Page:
(LAWFUEL) – The Australian Federal Police (AFP) has identified 22 men across New South Wales, Victoria and Queensland following a 12-month investigation into an online child abuse image and video-sharing network.
The AFP’s Child Protection Operations Teams seized more than 15,000 videos and 500,000 images of child abuse which were shared between members of a peer-to-peer network.
The images and video included the sexual abuse of children as young as 12
months old. The AFP has executed 28 search warrants to date which has resulted in 19 men being arrested and three other matters currently being pursued through other court processes. The latest arrest, a 24-year-old Blakehurst man, is due to face Sydney Central Local Court today, following search warrants executed on his premises yesterday.
The operation began when the AFP received a referral from the Brazilian
Federal Police (DPF) in December last year.
This information assisted the AFP to identify a number of alleged offenders found to be sharing videos and images depicting child sexual abuse on the internet. Referrals from the DPF via Interpol have led to the identification of more than 200 potential offenders in 70 countries across the globe.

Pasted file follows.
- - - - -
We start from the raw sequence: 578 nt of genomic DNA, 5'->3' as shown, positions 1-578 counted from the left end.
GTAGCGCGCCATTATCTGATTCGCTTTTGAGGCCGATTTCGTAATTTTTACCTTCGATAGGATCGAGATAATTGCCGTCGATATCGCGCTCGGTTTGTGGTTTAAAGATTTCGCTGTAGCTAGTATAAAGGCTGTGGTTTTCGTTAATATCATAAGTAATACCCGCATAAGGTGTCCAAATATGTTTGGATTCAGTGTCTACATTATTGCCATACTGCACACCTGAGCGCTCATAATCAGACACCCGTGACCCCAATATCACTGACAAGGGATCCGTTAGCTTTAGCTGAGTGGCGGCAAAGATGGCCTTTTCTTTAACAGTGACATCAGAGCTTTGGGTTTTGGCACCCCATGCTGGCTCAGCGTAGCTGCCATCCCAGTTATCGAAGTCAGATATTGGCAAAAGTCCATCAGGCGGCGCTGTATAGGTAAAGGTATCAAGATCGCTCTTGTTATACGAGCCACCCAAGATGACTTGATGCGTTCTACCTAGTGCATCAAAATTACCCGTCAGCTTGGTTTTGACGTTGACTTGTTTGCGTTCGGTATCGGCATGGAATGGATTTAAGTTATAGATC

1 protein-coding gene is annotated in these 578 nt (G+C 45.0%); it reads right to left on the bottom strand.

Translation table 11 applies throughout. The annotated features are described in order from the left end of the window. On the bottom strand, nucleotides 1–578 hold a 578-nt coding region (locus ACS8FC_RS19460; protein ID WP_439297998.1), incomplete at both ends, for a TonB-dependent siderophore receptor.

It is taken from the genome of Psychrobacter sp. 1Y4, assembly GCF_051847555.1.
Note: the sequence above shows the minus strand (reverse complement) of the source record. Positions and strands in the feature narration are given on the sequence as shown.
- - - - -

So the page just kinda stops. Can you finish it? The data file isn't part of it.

AFP Acting Deputy Commissioner Operations Andrew Colvin said this operation removed at least two children from harm and he warned that the AFP will not tolerate the viewing or exchanging of child abuse material.
“The videos seized as part of this operation have to be among the worst we have seen. Some depicted sexual abuse of children lasting more than two hours,” Deputy Commissioner Colvin said. “The viewing and exchanging of child abuse material will not be tolerated in Australia and the AFP, with its state, territory and international counterparts, will continue to fight this repulsive crime. “If we are not knocking on your door this morning, then it could be tomorrow,” he said.
Visit our website at www.afp.gov.au for all the latest information on the Australian Federal Police.
This operation highlights, like many operations in the past, the importance of international collaboration for this borderless crime. “This is a reminder for children and parents, particularly over the Christmas break, that the internet is not an anonymous place, and from a law enforcement perspective, it is simply another area for police to patrol,” Deputy Commissioner Colvin said.
For a 12 month period, the AFP work in this crime type has resulted in over 300 people being charged, including 131 people as part of this year’s Operation Centurion.
The maximum penalty for the offence of possessing child abuse material is
10 years imprisonment.
Concerns about suspicious and/or inappropriate behaviour can be reported
online through www.virtualglobaltaskforce.com or to your local police.